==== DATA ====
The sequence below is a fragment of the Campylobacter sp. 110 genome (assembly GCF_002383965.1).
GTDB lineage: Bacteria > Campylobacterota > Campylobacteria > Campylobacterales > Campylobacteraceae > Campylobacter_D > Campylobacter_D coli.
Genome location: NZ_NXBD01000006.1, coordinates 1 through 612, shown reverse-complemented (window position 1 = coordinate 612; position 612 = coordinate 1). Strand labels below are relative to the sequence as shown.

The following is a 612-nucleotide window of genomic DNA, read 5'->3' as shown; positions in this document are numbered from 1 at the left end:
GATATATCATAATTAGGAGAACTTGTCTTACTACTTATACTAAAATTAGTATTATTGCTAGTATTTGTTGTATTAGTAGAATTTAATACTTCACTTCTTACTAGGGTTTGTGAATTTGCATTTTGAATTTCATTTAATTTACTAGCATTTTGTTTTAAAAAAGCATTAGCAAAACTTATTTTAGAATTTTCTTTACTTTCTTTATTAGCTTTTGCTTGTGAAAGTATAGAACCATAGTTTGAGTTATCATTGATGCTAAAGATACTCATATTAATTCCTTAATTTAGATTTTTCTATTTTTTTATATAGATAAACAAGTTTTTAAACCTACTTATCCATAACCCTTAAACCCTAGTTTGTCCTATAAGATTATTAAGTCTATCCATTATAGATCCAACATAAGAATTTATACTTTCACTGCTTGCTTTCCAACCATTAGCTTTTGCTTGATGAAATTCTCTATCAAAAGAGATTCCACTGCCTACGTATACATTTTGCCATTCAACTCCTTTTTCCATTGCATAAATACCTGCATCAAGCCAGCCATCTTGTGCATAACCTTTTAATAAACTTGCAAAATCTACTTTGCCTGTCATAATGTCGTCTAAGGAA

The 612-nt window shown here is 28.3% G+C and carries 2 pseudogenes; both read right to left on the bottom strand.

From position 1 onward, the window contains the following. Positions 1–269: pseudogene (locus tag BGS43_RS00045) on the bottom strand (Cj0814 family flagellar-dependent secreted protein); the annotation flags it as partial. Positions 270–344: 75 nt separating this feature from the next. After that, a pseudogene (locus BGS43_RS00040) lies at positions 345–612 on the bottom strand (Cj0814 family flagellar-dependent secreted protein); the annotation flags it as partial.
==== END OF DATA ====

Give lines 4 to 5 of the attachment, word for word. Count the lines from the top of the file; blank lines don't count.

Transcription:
The following is a 612-nucleotide window of genomic DNA, read 5'->3' as shown; positions in this document are numbered from 1 at the left end:
GATATATCATAATTAGGAGAACTTGTCTTACTACTTATACTAAAATTAGTATTATTGCTAGTATTTGTTGTATTAGTAGAATTTAATACTTCACTTCTTACTAGGGTTTGTGAATTTGCATTTTGAATTTCATTTAATTTACTAGCATTTTGTTTTAAAAAAGCATTAGCAAAACTTATTTTAGAATTTTCTTTACTTTCTTTATTAGCTTTTGCTTGTGAAAGTATAGAACCATAGTTTGAGTTATCATTGATGCTAAAGATACTCATATTAATTCCTTAATTTAGATTTTTCTATTTTTTTATATAGATAAACAAGTTTTTAAACCTACTTATCCATAACCCTTAAACCCTAGTTTGTCCTATAAGATTATTAAGTCTATCCATTATAGATCCAACATAAGAATTTATACTTTCACTGCTTGCTTTCCAACCATTAGCTTTTGCTTGATGAAATTCTCTATCAAAAGAGATTCCACTGCCTACGTATACATTTTGCCATTCAACTCCTTTTTCCATTGCATAAATACCTGCATCAAGCCAGCCATCTTGTGCATAACCTTTTAATAAACTTGCAAAATCTACTTTGCCTGTCATAATGTCGTCTAAGGAA